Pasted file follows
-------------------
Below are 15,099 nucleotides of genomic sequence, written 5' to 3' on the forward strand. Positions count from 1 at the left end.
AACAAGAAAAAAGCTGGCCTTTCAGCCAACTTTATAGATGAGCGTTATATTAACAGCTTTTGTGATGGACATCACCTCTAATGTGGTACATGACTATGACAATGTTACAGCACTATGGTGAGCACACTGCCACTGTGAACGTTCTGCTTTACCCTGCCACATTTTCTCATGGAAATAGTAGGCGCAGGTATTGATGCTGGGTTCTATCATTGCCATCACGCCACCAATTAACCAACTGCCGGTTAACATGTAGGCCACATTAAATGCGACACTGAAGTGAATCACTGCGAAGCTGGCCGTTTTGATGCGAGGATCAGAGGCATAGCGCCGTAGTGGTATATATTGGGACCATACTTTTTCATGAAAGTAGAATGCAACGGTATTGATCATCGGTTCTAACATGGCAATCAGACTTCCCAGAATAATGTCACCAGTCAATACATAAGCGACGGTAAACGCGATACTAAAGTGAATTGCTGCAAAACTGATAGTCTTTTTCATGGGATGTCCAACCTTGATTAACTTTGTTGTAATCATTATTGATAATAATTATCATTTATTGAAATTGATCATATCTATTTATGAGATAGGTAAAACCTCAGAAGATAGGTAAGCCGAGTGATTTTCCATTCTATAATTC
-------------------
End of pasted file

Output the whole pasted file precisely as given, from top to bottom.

Below are 15,099 nucleotides of genomic sequence, written 5' to 3' on the forward strand. Positions count from 1 at the left end.
AACAAGAAAAAAGCTGGCCTTTCAGCCAACTTTATAGATGAGCGTTATATTAACAGCTTTTGTGATGGACATCACCTCTAATGTGGTACATGACTATGACAATGTTACAGCACTATGGTGAGCACACTGCCACTGTGAACGTTCTGCTTTACCCTGCCACATTTTCTCATGGAAATAGTAGGCGCAGGTATTGATGCTGGGTTCTATCATTGCCATCACGCCACCAATTAACCAACTGCCGGTTAACATGTAGGCCACATTAAATGCGACACTGAAGTGAATCACTGCGAAGCTGGCCGTTTTGATGCGAGGATCAGAGGCATAGCGCCGTAGTGGTATATATTGGGACCATACTTTTTCATGAAAGTAGAATGCAACGGTATTGATCATCGGTTCTAACATGGCAATCAGACTTCCCAGAATAATGTCACCAGTCAATACATAAGCGACGGTAAACGCGATACTAAAGTGAATTGCTGCAAAACTGATAGTCTTTTTCATGGGATGTCCAACCTTGATTAACTTTGTTGTAATCATTATTGATAATAATTATCATTTATTGAAATTGATCATATCTATTTATGAGATAGGTAAAACCTCAGAAGATAGGTAAGCCGAGTGATTTTCCATTCTATAATTC